But the realization was so shocking to Sookie it was as if a giant wave came out of nowhere and slapped her against a hard, sandy beach. She came up scared and sputtering, standing in shock, teetering on shaky legs, her emotions running rampant as she watched the Countess smile at Eric, so beautiful, shirtless and golden in the blistering sun.
The vile woman linked her arm through his, then rubbed her other hand over his strong forearm, giggling at whatever he had just said to her.
Sookie could hear nothing but the sound of her pounding heart.
Eric and the Countess turned and headed towards the stables, oblivious to Sookie’s trembling, distressed body.
How dare that hussy touch him that way! Look at him that way!
“I’ll help!” Sookie yelled, running to catch up to them. She’d be damned if she was going to let that wonton molest that sweet boy.
The Count perked up, “They’ll need my help too, I suppose,” he said, and hurriedly followed Sookie to the barn.
*“Strange things are happening,” her Father said to her Mother, and off they went, bringing up the rear of the horse-feeding trip, watching the Count, who was watching their daughter, who was watching the Countess.
Who was watching Eric.*
Sookie was flustered the rest of the day, she still was as a matter of fact. She had only picked at her supper, barely listening to her parents ramble on about their high class visitors that day. Now she was in her room, pacing across the worn floorboards.
All the pacing was getting her no where. *She flung herself across her bed and squeezed her eyes shut.
And there was the Countess was staring at Eric.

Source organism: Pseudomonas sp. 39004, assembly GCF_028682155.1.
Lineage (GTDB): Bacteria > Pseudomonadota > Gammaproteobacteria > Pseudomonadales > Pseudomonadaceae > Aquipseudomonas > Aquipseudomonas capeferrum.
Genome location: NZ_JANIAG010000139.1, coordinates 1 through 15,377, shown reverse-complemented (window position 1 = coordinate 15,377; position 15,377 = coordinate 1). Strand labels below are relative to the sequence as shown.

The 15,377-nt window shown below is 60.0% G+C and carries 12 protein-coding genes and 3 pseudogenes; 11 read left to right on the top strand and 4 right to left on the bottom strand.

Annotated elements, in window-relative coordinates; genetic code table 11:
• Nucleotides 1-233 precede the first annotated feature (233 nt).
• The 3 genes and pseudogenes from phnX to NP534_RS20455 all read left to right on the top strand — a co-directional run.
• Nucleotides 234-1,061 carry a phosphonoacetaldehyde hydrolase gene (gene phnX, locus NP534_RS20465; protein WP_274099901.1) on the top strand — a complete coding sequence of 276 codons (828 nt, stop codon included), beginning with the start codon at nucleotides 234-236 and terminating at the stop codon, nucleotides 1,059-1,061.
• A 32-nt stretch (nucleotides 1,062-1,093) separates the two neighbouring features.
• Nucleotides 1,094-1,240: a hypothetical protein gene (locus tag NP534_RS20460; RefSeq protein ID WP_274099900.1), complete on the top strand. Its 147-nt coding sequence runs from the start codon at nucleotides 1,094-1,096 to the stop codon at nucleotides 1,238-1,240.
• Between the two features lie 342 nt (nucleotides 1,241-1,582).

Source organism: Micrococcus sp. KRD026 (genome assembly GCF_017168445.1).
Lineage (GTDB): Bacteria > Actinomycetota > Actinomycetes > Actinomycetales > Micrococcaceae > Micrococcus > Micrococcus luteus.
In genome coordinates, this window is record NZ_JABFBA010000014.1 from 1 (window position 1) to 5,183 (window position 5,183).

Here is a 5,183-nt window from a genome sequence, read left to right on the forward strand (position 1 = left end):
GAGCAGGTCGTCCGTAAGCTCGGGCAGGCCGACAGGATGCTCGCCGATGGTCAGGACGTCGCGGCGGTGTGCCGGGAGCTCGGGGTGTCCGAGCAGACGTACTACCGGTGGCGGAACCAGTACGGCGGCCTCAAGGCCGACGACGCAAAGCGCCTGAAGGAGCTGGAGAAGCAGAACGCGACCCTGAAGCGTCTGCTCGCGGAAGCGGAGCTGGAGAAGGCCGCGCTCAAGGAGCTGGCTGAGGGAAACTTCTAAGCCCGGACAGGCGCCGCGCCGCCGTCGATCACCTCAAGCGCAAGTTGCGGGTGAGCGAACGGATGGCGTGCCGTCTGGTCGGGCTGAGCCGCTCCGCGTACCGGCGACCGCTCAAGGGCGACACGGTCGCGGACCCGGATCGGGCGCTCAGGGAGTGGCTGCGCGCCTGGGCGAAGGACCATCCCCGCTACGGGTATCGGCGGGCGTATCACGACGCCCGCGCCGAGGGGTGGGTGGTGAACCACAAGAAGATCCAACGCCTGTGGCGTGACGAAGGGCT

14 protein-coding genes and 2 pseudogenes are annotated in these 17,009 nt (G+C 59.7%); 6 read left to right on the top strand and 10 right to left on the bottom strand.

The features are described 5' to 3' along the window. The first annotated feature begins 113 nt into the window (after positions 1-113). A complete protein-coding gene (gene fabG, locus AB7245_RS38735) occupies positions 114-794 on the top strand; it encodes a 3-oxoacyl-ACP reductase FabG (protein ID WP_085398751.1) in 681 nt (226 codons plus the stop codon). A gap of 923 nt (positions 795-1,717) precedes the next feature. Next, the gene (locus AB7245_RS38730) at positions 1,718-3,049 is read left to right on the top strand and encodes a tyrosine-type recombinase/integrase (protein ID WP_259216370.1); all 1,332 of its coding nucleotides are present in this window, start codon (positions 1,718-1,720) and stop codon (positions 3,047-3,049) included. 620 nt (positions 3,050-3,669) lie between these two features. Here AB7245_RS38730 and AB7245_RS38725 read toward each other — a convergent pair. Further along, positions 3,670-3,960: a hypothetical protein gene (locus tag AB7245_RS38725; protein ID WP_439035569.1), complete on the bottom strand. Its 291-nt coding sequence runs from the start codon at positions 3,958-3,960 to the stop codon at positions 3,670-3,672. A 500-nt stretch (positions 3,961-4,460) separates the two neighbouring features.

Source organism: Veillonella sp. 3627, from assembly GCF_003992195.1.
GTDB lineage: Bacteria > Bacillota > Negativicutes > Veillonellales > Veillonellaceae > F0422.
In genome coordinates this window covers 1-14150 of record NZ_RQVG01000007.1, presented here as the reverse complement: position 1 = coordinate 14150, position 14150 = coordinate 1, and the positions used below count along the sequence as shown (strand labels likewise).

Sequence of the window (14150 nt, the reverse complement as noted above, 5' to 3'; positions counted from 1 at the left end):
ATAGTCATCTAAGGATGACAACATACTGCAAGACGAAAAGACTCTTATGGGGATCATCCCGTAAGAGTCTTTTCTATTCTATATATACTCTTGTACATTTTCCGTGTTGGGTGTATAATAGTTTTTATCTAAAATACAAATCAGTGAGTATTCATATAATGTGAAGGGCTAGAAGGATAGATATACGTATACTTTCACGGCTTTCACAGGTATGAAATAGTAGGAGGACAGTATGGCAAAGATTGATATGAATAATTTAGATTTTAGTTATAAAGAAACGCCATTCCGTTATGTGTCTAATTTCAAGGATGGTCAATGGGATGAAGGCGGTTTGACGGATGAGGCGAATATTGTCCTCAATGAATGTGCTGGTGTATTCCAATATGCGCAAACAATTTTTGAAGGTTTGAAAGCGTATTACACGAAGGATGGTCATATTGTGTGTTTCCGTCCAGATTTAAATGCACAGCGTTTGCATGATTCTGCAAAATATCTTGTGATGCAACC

With a irritated groan she got back up from the bed. She stripped off her clothes and washed a little, then threw on her nightgown. She crawled between the sheets, snuggled in, and closed her eyes.
The Countess was still staring at Eric!
Sookie threw back the sheets and hurried across her room, flinging open her door. She ran down the stairs and went out to the kitchen. She got herself a cup of water and drank it down, then splashed some across her forehead. She felt feverish, but not sick feverish. She had always been healthy as a horse.
Ahhhh! Stupid, stupid horses!
She dumped the cup firmly into the sink, turned, marched back to her room, shut the door, and went back to bed. She closed her eyes tight.
The Countess would NOT stop staring at Eric!
Why? Why in the world would the woman be interested in the stable boy? She was married, rich, and popular. Sookie rolled over in bed. And there simply was no other way of deciphering that look—the Countess was interested. Sookie shut her eyes tighter and studied her memory of the high class harlot. Clearly, something about the Eric interested her. But what?